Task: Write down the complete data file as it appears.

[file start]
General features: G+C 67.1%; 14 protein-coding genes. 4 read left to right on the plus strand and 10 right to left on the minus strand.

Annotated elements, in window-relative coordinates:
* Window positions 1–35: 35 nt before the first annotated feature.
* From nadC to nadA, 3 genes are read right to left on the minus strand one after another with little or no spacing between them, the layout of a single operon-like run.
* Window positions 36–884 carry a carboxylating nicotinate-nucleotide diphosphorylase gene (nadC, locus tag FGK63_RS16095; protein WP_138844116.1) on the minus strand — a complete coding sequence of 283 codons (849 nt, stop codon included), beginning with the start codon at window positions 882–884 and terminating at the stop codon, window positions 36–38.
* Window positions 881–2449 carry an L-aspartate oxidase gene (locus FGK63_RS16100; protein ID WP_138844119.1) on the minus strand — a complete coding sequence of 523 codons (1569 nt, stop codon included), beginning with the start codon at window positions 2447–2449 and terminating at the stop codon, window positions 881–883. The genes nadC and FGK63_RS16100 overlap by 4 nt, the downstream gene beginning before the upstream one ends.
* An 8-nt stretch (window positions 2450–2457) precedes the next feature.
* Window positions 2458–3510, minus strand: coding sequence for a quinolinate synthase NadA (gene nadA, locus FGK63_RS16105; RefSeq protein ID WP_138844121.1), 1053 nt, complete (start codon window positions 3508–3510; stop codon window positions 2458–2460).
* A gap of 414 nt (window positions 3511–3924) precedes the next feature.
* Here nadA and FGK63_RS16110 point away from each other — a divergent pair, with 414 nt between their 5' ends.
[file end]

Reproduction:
General features: G+C 67.1%; 14 protein-coding genes. 4 read left to right on the plus strand and 10 right to left on the minus strand.

Annotated elements, in window-relative coordinates:
* Window positions 1–35: 35 nt before the first annotated feature.
* From nadC to nadA, 3 genes are read right to left on the minus strand one after another with little or no spacing between them, the layout of a single operon-like run.
* Window positions 36–884 carry a carboxylating nicotinate-nucleotide diphosphorylase gene (nadC, locus tag FGK63_RS16095; protein WP_138844116.1) on the minus strand — a complete coding sequence of 283 codons (849 nt, stop codon included), beginning with the start codon at window positions 882–884 and terminating at the stop codon, window positions 36–38.
* Window positions 881–2449 carry an L-aspartate oxidase gene (locus FGK63_RS16100; protein ID WP_138844119.1) on the minus strand — a complete coding sequence of 523 codons (1569 nt, stop codon included), beginning with the start codon at window positions 2447–2449 and terminating at the stop codon, window positions 881–883. The genes nadC and FGK63_RS16100 overlap by 4 nt, the downstream gene beginning before the upstream one ends.
* An 8-nt stretch (window positions 2450–2457) precedes the next feature.
* Window positions 2458–3510, minus strand: coding sequence for a quinolinate synthase NadA (gene nadA, locus FGK63_RS16105; RefSeq protein ID WP_138844121.1), 1053 nt, complete (start codon window positions 3508–3510; stop codon window positions 2458–2460).
* A gap of 414 nt (window positions 3511–3924) precedes the next feature.
* Here nadA and FGK63_RS16110 point away from each other — a divergent pair, with 414 nt between their 5' ends.